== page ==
CPAP masks are all different and can be made by a variety of manufactures. For this reason, it is important to read the manufacturer’s material on the specific fit and features of your CPAP mask. Since we cannot go through each mask individually, we will discuss some universal rules to mask fittings and the problems that can arise during CPAP use.
The most important thing to remember when using your CPAP mask is that it should not leak when in use. All masks have a small port to vent the air; in this area it is normal to feel air escaping the mask, and you should not worry. Leaks against your skin, however, need to be addressed so that your mask can work properly. If your mask does leak and you are not able to fix the problem, contact your home health provider and ask for assistance.
The second most important thing to keep in mind is that tightening your mask is not always the solution to fixing a leak. It is possible to over-tighten a mask and make your problems worse. The masks are designed to be comfortable when worn, not to be painful. When fitting your mask, you want to make sure that the mask does fit snuggly to the face without being uncomfortable. The mask should not be so loose that it can slide around, but it should also not be so tight that it causes discomfort. If the mask has to be uncomfortably tight in order for any leaking to stop, contact your provider and discuss other mask options.
Quick guides for all mask types:
Nasal Pillows: A nasal pillow is a small nasal mask that should sit right on the tip of your nose and seal around your nostrils. These masks are designed to be as small as possible while still delivering the pressurized air from the CPAP. It is important that the pillow portion of the mask correctly fits in your nose. Nasal prongs that are too big or too small can cause leaking and discomfort. The angle of the mask and its tightness are often the biggest obstacles to a comfortable fit. It is important to adjust all the straps of the mask individually so that an optimal fit can be achieved. These masks should not leak air onto your face or into your eyes. If they do, adjust them again to see if the leaking can be stopped.
Nasal Masks: A nasal mask is a small triangle-shaped mask that fits snuggly around the nose. These masks usually fit from the bridge of the nose down to the top of the upper lip. These masks may also have a small stabilizing bar that rests on the forehead. When fitting this mask, you want to make sure that the cushion (the softer gelatinous or plastic part) fits close to the actual size of your nose. You do not want your mask to be too large, leaving portions of your cheek s covered by the mask, noor do you want it to be too small, with the mask actually lying on the nose. It should fit into a nice triangle right along the outside of the nose. These masks tend to be easier to fit properly, and leaks are frequently taken care of with either a little adjustment to the mask angle or a small tightening of the headgear. If you have facial hair, however, this can interfere with mask fit. A mustache often will hinder the mask from fitting properly along the upper lip. Usually shaving or trimming the hair can help this problem.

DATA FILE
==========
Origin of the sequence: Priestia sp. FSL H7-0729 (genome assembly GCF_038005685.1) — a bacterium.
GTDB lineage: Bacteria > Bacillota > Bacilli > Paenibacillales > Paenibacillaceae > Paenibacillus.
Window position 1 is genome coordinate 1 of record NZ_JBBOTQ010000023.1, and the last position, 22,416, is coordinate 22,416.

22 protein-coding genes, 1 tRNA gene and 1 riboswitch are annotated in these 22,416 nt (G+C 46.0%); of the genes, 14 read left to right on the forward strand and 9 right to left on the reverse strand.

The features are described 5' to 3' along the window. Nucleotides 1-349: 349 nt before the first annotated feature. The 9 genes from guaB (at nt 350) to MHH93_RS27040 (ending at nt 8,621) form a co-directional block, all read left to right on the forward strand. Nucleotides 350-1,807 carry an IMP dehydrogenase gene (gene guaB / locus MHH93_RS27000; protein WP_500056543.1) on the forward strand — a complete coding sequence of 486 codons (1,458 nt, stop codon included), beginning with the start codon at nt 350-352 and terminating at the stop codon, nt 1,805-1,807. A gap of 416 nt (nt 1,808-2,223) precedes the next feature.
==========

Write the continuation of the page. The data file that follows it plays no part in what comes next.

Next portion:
Full-face Masks: A full-face mask is a mask that fits from the middle of the chin area to the bridge of the nose, often with a stabilizing bar that sits on the forehead. As with all masks, sizing is very important. Your masks should not be too large or too long (falling off the end of your chin or lying too high on the bridge of your nose), nor should they be too small (hindering you from slightly opening your mouth). These masks often have an exhalation port on them where you will find a small leak so that the air can circulate in the mask. These masks should not leak onto the skin. If you do have leaks into the eyes or along your cheeks, or if you hear any noise coming from the mask, you should refit the mask again. Full-face masks should fit tightly on the face, but not too tightly. Small adjustments should be made to the straps to see if the leaking can be stopped. If the mask becomes painful or too tight, you should go to your provider and ask to be fitted again. Facial hair can cause a lot of leaking with these masks. Men with beards and mustaches may have difficulty getting these masks to fit with any leakage. If you do have facial hair, a good idea may be to shave some of it or to trim it to try to lessen the leak. As always, if you are having trouble with your mask or are getting discouraged about the fit, contact your home healthcare provider and seek assistance.
Sores or redness on the face: Soak the mask in warm water to make sure there is no build-up on the mask causing irritation. Also, check the size of the mask to make sure it is the correct size for your face. Make sure that you are not allergic to the materials in the mask.
Discomfort from tightness: Loosen the mask and check that the mask is fitting properly on your face. Check that facial hair or other skin problems are not causing the mask to leak.
Mask stiffness: Make sure to wash your mask often and take proper care of it. If the mask continues to be stiff or to crack, call your home health provider about ordering a new mask.